Comparing Erikson And Piaget's Stages Of Development

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1. Erik Erikson and Jean Piaget were both influential theorists focusing on child development in the mid-twentieth century. Both of these theorists described maturation as discontinuous development. On page 8, Berk defines discontinuous development as "a process in which new ways of understanding and responding to the world emerge at specific times." Erikson and Piaget use stages to express their theories. Erikson's theory contains eight stages, while Piaget's contains four stages. Both theorists emphasize the effect of a child's surroundings and a child's ability to gain knowledge throughout their lifespan. In both theories, mastery of previous steps affects the success in which one masters the next step. In Piaget's theory you can tell that preceding steps are influenced by the previous steps because of the prefixes and words that come before "operational: "preoperational, " "concrete operational," then "formal operational. "Pre" obviously suggests the beginning stages and "formal" suggests the final stages. Although both Piaget's and Erikson's theories were somewhat alike, their theories had more differences. First, Erikson's stages carried on throughout one's life, ending at old age. The last stage of Piaget's theory is extremely broad, 11 years and older. Erikson's stages of development focus more…show more content…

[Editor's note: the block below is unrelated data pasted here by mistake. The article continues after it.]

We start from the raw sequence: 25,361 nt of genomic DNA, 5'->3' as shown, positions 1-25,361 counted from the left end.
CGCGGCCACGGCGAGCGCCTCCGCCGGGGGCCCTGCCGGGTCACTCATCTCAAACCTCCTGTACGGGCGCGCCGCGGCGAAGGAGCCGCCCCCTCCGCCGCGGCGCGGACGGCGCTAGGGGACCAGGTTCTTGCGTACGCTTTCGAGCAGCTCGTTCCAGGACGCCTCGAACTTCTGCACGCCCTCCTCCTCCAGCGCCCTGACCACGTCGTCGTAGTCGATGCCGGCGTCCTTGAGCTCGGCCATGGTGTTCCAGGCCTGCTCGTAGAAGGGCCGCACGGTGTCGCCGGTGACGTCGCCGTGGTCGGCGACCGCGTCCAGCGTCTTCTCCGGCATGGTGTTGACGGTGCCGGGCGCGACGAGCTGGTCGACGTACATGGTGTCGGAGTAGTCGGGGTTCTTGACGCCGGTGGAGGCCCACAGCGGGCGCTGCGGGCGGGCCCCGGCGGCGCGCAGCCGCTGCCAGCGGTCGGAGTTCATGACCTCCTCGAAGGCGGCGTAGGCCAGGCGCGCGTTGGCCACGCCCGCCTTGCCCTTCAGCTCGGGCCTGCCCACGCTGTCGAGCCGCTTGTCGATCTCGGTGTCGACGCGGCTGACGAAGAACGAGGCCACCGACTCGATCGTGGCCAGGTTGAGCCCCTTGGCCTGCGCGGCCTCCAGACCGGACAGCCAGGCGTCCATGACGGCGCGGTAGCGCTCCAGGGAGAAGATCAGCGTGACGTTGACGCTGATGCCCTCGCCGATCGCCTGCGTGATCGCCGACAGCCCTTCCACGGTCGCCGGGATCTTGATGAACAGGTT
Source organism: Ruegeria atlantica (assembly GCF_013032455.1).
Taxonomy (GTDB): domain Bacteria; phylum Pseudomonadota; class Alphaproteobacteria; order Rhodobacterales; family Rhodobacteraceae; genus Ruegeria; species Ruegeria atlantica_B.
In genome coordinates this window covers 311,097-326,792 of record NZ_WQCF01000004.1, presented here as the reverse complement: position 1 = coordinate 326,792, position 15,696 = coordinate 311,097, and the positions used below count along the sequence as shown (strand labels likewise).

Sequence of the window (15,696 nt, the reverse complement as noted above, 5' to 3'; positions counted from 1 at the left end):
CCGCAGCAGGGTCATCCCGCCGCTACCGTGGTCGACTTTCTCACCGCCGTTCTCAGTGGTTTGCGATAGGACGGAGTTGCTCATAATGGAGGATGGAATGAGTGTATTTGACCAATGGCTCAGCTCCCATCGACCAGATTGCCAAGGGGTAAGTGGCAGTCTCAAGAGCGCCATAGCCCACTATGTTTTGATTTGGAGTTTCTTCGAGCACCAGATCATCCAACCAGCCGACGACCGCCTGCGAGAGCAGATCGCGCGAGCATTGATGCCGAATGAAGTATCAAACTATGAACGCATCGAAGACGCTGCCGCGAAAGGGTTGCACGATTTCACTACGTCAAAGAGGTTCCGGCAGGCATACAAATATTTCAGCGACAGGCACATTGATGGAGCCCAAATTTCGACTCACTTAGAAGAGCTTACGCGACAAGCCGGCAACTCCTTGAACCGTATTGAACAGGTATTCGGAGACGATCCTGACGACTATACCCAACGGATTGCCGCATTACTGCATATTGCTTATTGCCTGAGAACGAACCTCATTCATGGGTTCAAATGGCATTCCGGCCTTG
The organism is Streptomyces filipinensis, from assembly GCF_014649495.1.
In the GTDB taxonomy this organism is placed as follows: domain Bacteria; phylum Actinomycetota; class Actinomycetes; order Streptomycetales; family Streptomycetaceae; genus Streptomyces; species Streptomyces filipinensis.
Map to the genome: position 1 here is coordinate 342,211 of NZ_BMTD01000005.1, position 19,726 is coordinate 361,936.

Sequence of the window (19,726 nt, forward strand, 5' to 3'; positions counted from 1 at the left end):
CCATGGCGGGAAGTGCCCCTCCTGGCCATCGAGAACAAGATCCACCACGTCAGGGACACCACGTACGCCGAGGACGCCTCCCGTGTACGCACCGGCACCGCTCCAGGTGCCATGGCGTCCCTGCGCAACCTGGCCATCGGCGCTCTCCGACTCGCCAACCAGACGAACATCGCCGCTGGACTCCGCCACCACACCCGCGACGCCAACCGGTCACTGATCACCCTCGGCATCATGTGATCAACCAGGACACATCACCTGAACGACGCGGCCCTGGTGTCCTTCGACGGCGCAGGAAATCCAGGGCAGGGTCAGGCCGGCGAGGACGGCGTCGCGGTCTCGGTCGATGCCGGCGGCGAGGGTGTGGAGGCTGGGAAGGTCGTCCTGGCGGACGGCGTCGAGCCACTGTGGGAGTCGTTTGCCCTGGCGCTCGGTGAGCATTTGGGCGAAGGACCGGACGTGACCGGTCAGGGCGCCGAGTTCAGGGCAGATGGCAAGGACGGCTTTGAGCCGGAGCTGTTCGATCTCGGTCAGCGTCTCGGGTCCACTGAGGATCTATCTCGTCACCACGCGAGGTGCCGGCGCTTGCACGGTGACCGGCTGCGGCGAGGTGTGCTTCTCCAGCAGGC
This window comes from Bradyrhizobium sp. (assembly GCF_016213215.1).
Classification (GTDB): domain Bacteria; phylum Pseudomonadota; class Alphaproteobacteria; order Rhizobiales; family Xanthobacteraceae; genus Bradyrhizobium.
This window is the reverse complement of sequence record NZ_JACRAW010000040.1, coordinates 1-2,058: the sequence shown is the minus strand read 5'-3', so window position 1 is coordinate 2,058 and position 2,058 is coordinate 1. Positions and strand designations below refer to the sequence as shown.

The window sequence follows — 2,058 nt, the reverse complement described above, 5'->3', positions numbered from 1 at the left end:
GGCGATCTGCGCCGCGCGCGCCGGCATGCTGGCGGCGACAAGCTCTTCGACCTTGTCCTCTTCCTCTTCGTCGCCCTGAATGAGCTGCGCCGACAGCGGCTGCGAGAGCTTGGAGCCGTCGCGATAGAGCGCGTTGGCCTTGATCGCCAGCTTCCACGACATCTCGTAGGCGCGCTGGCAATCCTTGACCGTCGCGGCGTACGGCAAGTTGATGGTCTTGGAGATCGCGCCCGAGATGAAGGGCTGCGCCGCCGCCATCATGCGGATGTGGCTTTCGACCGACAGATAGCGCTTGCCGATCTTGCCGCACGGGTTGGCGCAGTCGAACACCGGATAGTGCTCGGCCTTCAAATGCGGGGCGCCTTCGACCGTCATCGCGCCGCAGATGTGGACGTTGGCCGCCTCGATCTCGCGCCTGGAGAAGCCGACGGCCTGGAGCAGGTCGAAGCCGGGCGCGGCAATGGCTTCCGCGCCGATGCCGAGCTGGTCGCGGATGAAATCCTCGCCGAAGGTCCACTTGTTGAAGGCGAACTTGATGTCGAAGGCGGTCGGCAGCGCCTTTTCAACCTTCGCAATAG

"Nature" is described as hereditary influence. "Nurture" is described as environmental influence. For example, my hair, color and texture, is attributed to nature only. My hair is dark and naturally curly. Everyone on both sides of my family's hair dark, and my mother's side of the family has curly hair. Because my hair is natural it is not affected by the environment. If it was dyed or styled, my hair would be attributed to nature and nurture. However my personality is completely attributed to nurture. As a child, I was shy. However, now I am outgoing and social, due to my environment. Friends and high school played huge roles in bringing out a more social

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